This week I successfully moved apartments. Cue applause. Anyone who has done this in New York City knows what an ordeal it can be. This was a first time for me and I severely underestimated just how difficult and stressful the entire process would be.

First off, I was operating off a three day hangover/sunstroke dosage from the previous weekend’s antics on the Jersey Shore. Secondly, I went to work not realizing that many companies actually offer a moving day for such occasions.

Thirdly, I decided to book my movers on the day on the basis that it’s New York and surely there are always movers available, right? Wrong.

By the time it got to 3 p.m. my boss fully told me to leave the office and get started on moving because my delusion that it was going to take “an hour, tops” was beginning to stress him out. Also, the fact that I had called every moving service in the city but, being as it was the first of the month, was having zero success in finding a mover.

I eventually got two giant Ukrainian men to drive my furniture from apartment one in Bushwick to my new home in Crown Heights. They were thrilled to be carrying a large couch up a four story walk up.

I then had to take a cab with all my stuff from my sublet in Brownsville to new home in Crown Heights and the whole thing took a monstrous seven hours. But even at that, I know I got off lightly.

My new room is bare. I have a mattress on the floor, a closet and -- mercifully -- an AC. Being on the fourth floor makes that sweet cool air even more essential than before. Extra stairs aside, moving from Brownsville to Crown Heights has already drastically improved my life.

As much as I loved my sublet, and the girls I was staying with, I knew I needed to be in a slightly safer and greener neighborhood for the summer, and for life in general. This new building feels like a giant old Italian hotel with winding tiled staircases and warm, rustic walls.

The apartments are huge with big windows, the bedrooms face into a private courtyard and the living spaces are separated apart so that no one’s bedroom door opens into the living room.

My two new roomies are dreamy, both working in similar fields, and there’s an adorable cat that I get to play with but remain entirely unresponsible for. There’s furniture, kitchen equipment, books and a pre-established homey vibe that has made settling in so easy. The best feature is the beautiful roof, perfect for picnics, barbeques and general sunning.

My walks to the train no longer involve taking a shortcut through the projects, and as much as it pains me to admit, I feel a lot safer walking home at night. Brownsville is just that few blocks too far into unnerving territory, even for a self-proclaimed tough girl like me. Now safely in the land of brownstones and leafy streets, there’s no going back.

This evening, my friend and I spent hours on the roof pretending to do yoga as the sun went down, then joined my roommate in preparing some food to bring next door to our neighbors’ dinner party.

A NEIGHBOR DINNER PARTY is the most adult thing I’ve done in weeks, months even. It’s something only my parents have spoken of. And I just did it. Terrifying.

I was glad to have my pal who is the most socially competent person I know and worked as a great buffer to my crippling social anxiety and total inability to make a good first impression. I felt like having her with me greatly improved my chances of making friends with this table of eight beautiful successful women that I felt an overwhelming need to impress.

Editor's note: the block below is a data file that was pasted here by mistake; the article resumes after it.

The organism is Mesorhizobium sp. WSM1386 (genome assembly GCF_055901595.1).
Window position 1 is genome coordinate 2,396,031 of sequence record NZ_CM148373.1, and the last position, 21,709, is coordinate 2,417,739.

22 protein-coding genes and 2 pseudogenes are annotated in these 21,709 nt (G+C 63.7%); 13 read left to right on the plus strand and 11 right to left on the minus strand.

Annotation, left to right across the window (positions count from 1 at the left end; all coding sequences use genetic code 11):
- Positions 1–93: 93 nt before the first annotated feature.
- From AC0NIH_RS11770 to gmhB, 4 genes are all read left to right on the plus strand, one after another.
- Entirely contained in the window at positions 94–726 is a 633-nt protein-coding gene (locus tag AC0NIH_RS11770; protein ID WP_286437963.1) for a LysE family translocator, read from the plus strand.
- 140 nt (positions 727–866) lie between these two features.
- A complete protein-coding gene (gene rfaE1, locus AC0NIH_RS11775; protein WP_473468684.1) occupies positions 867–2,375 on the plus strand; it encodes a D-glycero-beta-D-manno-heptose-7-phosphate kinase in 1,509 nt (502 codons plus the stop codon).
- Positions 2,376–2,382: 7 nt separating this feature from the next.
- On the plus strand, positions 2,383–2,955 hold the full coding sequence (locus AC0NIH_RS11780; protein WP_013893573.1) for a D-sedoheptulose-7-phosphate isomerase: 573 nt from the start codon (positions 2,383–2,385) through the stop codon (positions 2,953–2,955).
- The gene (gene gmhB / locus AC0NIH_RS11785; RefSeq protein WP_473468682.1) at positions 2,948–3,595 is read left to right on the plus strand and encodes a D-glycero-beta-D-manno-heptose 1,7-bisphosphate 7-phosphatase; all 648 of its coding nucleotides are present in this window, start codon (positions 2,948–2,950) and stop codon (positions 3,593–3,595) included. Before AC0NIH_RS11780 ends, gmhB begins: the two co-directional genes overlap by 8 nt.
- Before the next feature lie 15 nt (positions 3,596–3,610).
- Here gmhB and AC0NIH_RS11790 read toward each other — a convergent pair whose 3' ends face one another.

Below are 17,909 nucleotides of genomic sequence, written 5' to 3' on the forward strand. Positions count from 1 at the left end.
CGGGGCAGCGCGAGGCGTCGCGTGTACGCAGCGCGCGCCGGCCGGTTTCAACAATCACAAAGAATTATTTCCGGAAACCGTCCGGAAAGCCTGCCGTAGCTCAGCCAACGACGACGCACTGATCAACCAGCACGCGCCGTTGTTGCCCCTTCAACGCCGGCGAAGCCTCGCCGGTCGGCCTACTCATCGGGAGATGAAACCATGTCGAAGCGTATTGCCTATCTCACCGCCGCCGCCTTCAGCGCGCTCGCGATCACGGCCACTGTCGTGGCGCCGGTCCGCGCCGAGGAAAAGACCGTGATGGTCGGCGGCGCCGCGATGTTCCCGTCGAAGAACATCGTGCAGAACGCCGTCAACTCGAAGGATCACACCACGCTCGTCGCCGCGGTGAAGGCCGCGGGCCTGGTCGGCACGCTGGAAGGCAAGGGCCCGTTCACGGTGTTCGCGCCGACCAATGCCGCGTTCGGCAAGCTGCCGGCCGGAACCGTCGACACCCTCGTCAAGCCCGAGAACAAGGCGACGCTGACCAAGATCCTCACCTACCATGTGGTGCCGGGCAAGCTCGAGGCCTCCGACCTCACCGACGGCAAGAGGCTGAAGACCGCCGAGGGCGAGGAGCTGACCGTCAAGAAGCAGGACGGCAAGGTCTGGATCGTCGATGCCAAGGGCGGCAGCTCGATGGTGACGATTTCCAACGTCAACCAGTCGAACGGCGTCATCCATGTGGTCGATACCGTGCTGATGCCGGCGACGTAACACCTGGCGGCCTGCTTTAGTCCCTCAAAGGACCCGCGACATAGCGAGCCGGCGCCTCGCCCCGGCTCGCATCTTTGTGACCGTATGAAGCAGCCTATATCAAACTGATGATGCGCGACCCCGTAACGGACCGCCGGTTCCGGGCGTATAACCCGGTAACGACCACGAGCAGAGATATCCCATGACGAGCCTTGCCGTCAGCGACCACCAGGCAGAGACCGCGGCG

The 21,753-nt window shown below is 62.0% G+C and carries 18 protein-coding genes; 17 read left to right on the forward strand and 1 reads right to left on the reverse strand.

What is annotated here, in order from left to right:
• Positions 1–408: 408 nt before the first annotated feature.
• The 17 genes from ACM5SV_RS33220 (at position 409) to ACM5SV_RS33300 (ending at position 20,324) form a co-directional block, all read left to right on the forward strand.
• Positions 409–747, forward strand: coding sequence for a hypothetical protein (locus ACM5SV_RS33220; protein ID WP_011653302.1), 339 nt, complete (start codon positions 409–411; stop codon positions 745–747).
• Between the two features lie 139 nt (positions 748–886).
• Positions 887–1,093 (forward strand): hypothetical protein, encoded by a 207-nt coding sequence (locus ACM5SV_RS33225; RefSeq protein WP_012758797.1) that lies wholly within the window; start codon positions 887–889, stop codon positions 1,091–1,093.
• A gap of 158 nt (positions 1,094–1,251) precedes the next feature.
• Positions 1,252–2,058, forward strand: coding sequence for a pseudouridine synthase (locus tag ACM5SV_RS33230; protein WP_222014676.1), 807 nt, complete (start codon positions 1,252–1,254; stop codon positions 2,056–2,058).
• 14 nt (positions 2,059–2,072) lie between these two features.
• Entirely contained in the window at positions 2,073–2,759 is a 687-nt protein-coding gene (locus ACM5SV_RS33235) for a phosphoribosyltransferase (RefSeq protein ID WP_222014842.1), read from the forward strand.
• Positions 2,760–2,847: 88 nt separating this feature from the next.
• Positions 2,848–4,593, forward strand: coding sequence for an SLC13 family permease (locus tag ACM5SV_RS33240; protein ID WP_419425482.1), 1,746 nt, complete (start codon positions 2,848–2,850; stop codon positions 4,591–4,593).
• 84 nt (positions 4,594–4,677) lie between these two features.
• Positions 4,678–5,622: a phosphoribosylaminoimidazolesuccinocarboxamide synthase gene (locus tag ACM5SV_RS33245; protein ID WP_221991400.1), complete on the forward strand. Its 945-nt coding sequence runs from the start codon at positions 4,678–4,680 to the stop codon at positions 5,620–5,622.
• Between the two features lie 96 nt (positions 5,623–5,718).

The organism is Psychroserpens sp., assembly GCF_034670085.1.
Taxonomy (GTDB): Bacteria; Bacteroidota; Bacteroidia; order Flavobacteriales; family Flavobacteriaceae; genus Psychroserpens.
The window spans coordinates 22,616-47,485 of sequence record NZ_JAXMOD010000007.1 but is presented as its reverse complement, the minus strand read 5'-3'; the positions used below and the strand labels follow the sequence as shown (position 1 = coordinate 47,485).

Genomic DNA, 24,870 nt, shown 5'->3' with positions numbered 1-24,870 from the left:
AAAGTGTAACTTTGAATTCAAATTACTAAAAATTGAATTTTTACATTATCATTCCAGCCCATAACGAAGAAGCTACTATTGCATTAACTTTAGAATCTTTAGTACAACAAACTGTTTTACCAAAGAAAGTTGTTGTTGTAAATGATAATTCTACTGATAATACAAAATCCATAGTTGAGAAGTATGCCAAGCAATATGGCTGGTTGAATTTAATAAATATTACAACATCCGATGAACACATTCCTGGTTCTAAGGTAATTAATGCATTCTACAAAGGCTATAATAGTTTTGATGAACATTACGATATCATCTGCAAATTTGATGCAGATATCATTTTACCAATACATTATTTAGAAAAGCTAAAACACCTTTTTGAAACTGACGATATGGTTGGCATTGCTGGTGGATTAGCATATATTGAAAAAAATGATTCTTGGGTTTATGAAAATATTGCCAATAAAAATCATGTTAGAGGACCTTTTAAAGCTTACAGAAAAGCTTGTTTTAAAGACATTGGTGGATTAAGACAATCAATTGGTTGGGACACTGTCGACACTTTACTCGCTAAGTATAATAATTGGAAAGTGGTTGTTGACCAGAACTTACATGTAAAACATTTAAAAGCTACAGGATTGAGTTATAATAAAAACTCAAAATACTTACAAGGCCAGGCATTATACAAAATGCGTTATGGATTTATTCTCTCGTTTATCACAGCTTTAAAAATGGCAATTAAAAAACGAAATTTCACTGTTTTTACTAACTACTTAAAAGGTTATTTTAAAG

Many of them worked in wine, my pal included, so that dominated much of the conversation, as did being from America and going to school in America.

I made some good headway with one girl who was a musician and we attempted to compare that with being a writer and compared notes on the struggle of working in the creative world and trying to afford life, but generally speaking, I wasn’t speaking. I sat back and absorbed a sequence of conversations to which I had very little to contribute to.

When we were leaving, my pal exchanged numbers with two party guests for future hangouts, and I exchanged none.

I’m an outgoing person. I have opinions and thoughts that are interesting and am often told that I am funny and whatnot.

So what, in this situation, went wrong? I felt like the new kid at a new school, desperately wanting to fit in and therefore floundering, losing my confidence. I’ve never had a relationship with neighbors before that has been anything beyond cordial hallway comments, and this was all a bit too exciting.

Single life has thrust me into a world of unknown territory. Usually I would have declined that invitation because I felt my life was complete enough that I didn’t need to socialize with strangers on a Monday night, but now I realize how wrong that entire mindframe is.

While I feel a tad bummed out, a little like I failed somehow in this evening’s social experiment, I see it as a disadvantage I acquired while settling. My world has been shaken up, and I need to shake with it.

I need to learn how to walk into a room full of strangers and see them as potential new friends, to present myself with confidence and not shy away. Just because I went from being in a relationship to being single doesn’t mean I have to be alone, or that I have to question myself in the company of others.

It’s crazy what a big breakup can do to your self-confidence, and I was shocked by my own display of timidness tonight. Now I see this as a challenge.

I love my neighbors, they’re great. Now I will have to show them how great I am too, and that I don’t need anyone to validate that but myself.

I love my neighbors...now I will have to show them how great I am too, and don’t need anyone to validate that but myself.iStock